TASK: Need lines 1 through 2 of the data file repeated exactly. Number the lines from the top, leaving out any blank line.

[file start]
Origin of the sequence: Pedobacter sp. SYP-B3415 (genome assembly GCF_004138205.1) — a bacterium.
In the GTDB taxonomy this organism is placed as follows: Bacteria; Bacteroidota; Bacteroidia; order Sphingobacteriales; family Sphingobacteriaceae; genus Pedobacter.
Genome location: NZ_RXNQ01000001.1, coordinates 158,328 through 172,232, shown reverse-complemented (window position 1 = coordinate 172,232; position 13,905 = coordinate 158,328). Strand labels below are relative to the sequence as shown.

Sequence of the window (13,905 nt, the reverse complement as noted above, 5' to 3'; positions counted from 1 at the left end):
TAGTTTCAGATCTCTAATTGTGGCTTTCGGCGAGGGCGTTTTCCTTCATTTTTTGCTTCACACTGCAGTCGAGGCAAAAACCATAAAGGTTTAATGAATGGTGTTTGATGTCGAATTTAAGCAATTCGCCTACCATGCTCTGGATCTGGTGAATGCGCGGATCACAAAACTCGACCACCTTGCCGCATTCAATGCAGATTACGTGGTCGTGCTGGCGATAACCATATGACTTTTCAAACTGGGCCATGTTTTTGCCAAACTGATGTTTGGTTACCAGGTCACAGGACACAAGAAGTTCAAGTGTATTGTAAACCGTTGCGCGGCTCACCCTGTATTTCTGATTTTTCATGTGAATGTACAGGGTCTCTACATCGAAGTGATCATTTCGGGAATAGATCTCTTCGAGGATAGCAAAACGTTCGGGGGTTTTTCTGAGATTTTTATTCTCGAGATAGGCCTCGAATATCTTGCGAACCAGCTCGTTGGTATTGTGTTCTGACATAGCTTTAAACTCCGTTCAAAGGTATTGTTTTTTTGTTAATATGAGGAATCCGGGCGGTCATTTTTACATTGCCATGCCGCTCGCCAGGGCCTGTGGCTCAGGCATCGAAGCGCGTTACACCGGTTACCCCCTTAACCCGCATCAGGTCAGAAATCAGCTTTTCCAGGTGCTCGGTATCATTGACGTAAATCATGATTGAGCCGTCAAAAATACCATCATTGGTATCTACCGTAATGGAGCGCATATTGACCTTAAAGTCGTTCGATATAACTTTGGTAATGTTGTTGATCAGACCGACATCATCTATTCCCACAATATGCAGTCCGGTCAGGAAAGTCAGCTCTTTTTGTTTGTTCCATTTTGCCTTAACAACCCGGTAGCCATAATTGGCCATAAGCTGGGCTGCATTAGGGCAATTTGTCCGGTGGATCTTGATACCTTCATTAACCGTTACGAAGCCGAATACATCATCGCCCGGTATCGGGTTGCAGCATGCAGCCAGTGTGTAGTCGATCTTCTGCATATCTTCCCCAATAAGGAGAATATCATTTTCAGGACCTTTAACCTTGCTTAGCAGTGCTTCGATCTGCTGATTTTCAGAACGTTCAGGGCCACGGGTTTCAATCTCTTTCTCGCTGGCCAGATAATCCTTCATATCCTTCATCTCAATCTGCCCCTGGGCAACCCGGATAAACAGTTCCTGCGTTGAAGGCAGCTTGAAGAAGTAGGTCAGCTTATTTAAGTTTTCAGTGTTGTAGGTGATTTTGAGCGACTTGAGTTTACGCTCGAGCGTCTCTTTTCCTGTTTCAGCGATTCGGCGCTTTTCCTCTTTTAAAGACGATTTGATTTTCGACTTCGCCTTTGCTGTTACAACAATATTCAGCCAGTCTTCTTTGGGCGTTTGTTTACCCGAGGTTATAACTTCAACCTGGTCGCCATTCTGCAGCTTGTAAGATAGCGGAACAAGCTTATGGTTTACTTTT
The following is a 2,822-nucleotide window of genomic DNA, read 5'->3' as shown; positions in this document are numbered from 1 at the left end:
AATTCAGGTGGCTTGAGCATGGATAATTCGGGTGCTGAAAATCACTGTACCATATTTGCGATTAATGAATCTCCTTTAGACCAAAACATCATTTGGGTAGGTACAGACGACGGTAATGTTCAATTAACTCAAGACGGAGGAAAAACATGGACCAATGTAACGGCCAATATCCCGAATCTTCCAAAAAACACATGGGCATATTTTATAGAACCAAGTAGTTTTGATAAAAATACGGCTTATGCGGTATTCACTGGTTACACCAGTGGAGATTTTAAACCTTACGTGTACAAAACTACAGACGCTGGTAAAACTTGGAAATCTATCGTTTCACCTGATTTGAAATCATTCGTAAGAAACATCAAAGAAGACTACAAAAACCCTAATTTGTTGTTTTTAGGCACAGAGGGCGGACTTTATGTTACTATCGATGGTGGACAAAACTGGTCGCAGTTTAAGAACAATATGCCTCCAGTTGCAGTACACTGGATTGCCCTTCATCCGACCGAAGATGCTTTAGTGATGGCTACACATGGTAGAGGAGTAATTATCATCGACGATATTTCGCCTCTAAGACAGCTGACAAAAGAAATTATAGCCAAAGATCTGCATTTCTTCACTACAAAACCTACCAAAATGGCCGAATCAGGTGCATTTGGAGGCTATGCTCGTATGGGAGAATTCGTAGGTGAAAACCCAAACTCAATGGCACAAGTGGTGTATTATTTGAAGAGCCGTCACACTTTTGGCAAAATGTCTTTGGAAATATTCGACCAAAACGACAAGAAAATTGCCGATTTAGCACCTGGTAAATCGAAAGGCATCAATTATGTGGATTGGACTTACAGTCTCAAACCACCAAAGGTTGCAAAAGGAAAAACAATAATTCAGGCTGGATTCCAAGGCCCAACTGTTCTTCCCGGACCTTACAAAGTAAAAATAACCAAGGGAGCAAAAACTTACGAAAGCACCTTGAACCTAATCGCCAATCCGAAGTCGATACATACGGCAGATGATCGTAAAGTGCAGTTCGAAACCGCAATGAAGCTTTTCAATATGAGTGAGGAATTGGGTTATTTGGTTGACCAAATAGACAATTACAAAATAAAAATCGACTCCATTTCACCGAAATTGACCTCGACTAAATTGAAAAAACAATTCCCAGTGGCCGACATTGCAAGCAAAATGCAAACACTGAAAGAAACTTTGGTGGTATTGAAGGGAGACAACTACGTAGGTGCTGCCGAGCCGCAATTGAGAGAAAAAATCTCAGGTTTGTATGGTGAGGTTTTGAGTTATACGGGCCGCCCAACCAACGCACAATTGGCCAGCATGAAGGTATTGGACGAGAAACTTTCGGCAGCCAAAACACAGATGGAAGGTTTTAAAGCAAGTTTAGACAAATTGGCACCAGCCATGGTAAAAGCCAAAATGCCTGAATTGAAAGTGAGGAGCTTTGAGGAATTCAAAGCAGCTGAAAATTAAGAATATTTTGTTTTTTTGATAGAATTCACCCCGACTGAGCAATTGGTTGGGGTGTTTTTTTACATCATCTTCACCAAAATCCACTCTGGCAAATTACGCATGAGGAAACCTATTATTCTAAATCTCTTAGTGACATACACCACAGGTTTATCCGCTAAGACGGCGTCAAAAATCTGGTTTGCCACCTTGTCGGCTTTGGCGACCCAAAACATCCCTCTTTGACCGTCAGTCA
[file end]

Origin of the sequence: Pedobacter sp. SYP-B3415 (genome assembly GCF_004138205.1) — a bacterium.
In the GTDB taxonomy this organism is placed as follows: Bacteria; Bacteroidota; Bacteroidia; order Sphingobacteriales; family Sphingobacteriaceae; genus Pedobacter.